Grant will help as officials focus on Memorial Day weekend water safety
Published 12:00 am Friday, May 25, 2012
By Karissa Minn
SALISBURY— For many, Memorial Day weekend marks the start of summer fun in the sun.
But it could also be dangerous for those planning to play on the water.
Alcoa Power Generating Inc. launched its annual water safety campaign Thursday morning at High Rock Lake. Along with the N.C. Wildlife Resources Commission and local law enforcement agencies, the company promotes life jacket use, safe boating education and other water safety measures.
This year, it also announced a $25,000 grant from the Alcoa Foundation that will support “learn to swim” programs provided by the Stanly County YMCA. The agency gives swimming classes to second-graders at nine schools.
Albemarle father Lee Snuggs told the gathered crowd about the tragedy behind his support of those programs.
In 2002, Snuggs’ 2-year-old son, Smith, fell into a relative’s pool and drowned.
“You think you’ve got it all covered,” he said. “It shouldn’t have happened. That’s one of the things about drowning — it’s so preventable.”
In memory of their youngest son, Snuggs and his wife started the Smith William Snuggs Endowment, which has raised $50,000 to help fund the YMCA’s children’s swimming initiatives.
As in past years, Alcoa is giving hundreds of free life jackets to children and supporting local sheriff departments for increased patrols of the lakes.
Drowning is the No. 1 cause of accidental deaths in toddlers ages 1 to 4, according to a report released earlier this month by the U.S. Center for Disease Control and Prevention.
Nationally, the number of boating accidents and fatalities has been dropping. But in North Carolina, both numbers grew last year.
According to Brad Simpson with the U.S. Coast Guard Auxiliary, 70 percent of all fatal boating accidents were from drowning, and 84 percent of those individuals were not wearing a life vest.
Davidson County Sheriff David Grice stressed the importance of using a personal flotation device.
“In my 41 years in law enforcement … I never saw a drowned person wearing one of these,” Grice said, holding up a bright orange life vest.
Sgt. Anthony Sharum with the Wildlife Commission reminded boat owners and operators to check their equipment before coming to the lake.
“Also, if you’re going to come to the lake and enjoy alcohol, have a designated driver,” Sharum said.
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Hot, humid weather could create even more safety issues this Memorial Day weekend.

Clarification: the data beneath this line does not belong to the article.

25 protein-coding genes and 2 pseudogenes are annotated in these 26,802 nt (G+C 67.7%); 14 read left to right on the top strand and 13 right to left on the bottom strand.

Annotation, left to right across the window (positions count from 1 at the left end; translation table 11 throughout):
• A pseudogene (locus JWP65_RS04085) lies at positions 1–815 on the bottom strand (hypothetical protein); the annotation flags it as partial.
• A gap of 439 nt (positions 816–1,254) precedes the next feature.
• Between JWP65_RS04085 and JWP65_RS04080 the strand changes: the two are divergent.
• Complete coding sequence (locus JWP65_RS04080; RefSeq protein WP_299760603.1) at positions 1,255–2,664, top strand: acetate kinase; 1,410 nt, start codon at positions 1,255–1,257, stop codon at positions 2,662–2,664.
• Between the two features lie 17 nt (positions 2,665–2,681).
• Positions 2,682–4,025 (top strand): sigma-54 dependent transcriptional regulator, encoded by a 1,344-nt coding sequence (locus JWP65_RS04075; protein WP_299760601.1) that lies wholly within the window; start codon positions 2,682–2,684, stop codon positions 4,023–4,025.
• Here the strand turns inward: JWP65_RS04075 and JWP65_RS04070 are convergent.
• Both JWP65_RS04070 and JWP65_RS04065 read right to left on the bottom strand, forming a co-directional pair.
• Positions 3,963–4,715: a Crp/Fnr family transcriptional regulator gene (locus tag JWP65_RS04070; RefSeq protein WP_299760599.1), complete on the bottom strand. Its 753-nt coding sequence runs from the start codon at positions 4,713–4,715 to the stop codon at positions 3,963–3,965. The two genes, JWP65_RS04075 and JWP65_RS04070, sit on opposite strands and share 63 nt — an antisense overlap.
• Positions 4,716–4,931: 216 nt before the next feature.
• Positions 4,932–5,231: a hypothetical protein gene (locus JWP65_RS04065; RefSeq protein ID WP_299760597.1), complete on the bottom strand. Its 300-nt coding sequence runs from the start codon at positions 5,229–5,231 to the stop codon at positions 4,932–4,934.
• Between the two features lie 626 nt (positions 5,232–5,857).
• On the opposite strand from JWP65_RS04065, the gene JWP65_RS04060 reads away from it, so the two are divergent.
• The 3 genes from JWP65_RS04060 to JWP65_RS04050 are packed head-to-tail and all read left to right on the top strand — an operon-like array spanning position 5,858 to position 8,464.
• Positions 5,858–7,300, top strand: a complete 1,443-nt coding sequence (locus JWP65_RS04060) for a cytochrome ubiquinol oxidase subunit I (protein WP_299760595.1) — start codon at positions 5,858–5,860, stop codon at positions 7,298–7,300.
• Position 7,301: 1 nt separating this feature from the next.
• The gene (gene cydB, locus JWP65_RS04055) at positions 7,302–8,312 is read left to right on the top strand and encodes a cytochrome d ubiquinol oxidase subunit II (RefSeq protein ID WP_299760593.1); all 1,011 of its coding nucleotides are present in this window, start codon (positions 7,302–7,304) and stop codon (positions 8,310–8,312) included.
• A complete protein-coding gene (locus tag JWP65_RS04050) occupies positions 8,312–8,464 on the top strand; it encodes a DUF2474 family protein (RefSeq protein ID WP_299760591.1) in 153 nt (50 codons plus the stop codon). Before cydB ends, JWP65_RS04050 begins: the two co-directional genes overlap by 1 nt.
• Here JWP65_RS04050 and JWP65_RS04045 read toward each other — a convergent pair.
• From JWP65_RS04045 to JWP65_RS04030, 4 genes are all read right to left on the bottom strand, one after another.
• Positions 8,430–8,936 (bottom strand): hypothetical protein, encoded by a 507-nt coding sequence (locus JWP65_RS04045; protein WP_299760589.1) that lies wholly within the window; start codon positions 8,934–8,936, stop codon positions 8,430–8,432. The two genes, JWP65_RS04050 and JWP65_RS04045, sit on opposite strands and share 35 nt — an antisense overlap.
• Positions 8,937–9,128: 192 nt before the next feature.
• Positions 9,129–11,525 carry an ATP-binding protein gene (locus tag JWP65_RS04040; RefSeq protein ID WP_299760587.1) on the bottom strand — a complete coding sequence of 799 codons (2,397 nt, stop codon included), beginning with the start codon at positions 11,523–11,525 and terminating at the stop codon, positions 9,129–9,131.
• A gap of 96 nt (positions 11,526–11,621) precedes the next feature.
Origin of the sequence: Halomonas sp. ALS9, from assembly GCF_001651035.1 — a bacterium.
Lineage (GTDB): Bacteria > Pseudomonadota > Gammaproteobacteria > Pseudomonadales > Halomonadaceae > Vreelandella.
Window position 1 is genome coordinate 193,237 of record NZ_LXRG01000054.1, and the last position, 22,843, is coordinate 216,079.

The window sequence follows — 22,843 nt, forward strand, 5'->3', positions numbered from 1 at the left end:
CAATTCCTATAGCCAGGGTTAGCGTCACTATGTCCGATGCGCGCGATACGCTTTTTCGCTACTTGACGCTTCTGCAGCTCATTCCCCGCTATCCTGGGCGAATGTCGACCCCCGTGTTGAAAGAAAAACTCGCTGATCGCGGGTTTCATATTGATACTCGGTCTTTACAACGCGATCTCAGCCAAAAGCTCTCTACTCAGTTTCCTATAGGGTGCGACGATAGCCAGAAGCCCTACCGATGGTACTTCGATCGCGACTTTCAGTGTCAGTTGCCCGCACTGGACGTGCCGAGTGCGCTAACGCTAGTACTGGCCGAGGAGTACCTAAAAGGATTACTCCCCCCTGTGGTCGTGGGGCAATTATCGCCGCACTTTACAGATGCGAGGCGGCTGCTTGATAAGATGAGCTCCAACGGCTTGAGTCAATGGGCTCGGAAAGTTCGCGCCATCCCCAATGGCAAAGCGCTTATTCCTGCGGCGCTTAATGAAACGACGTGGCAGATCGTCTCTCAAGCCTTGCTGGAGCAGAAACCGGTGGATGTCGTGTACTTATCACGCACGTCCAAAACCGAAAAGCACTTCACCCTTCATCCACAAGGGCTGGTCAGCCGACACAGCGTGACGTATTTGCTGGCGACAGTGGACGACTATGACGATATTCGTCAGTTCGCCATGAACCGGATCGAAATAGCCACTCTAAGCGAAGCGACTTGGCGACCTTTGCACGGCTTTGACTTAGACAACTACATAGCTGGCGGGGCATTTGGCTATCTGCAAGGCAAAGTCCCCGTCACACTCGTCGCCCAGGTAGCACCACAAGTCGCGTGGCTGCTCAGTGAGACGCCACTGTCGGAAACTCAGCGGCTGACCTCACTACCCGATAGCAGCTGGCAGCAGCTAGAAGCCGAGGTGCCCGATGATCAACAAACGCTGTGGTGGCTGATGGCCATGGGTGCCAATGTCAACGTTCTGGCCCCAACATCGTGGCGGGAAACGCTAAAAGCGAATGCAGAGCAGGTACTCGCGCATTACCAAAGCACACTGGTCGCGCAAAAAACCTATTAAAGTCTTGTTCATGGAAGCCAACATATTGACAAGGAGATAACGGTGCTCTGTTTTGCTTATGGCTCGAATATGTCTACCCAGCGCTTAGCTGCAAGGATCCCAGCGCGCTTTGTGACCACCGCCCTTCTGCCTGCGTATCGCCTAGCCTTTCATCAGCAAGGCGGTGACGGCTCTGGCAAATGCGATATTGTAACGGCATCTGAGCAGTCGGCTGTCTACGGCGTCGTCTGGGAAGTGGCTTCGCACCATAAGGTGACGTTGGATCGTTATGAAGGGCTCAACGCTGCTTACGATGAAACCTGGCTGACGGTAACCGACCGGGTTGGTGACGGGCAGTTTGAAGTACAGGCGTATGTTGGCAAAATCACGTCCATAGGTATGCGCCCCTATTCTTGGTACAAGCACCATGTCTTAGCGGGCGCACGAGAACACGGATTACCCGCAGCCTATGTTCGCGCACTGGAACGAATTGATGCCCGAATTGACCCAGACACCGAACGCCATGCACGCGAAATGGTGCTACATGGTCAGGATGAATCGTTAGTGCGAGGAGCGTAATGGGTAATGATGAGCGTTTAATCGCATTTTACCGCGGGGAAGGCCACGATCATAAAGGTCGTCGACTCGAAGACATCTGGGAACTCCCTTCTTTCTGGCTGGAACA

According to AccuWeather, a several-day stretch of 90-degree temperatures and high humidity is expected to arrive just in time for the holiday.
The heat may be welcomed by summer revelers, but people exposed to it are advised to drink plenty of fluids, avoid strenuous activity and take breaks from the sun. Highway travelers are reminded to make sure their vehicle is ready to handle hot weather conditions.
On Thursday, several boaters and fishermen got their recreation in early before the weekend.
Some said they just want to avoid the holiday rush and crowds. Others, like Salisbury police officer Brian Kimball, will be working instead of playing this weekend.
Kimball, a Kannapolis resident, went fishing on the lake Thursday with his five-year-old stepdaughter Sierra. She wore a life jacket with a princess theme, but Kimball said he usually doesn’t wear one.
“I just never have,” he said. “But I’m fixing to buy a pair of those suspenders. You pull a cord and they inflate… or they inflate automatically when you’re in the water.”
Rowan County resident Dana Snider refueled his boat at Tamarac Marina after spending the morning on the lake.
“I’m retired, and I try to get down here before it gets too crowded,” Snider said.
He said he wears his own life vest when he’s going any significant distance on the water, and he only takes it off when the boat is idling.
Snider has been boating since the 1960s, he said, and he’s spotted many unsafe situations on the water.
“Sometimes I’ll see a pontoon boat with 25 people on it and wonder if everybody’s got a life jacket,” Snider said. “Some of these kids have got high-powered boats, and they look like they never drove them before.”
The N.C. Wildlife Resources Commission holds several free boating safety courses in the area. Sessions will be held in Salisbury on June 2, July 14, August 12 and October 14.
Lexington courses will be offered on June 9 and July 28. Visit ncpaws.org/boatingsafety/coursesearch.asp to register.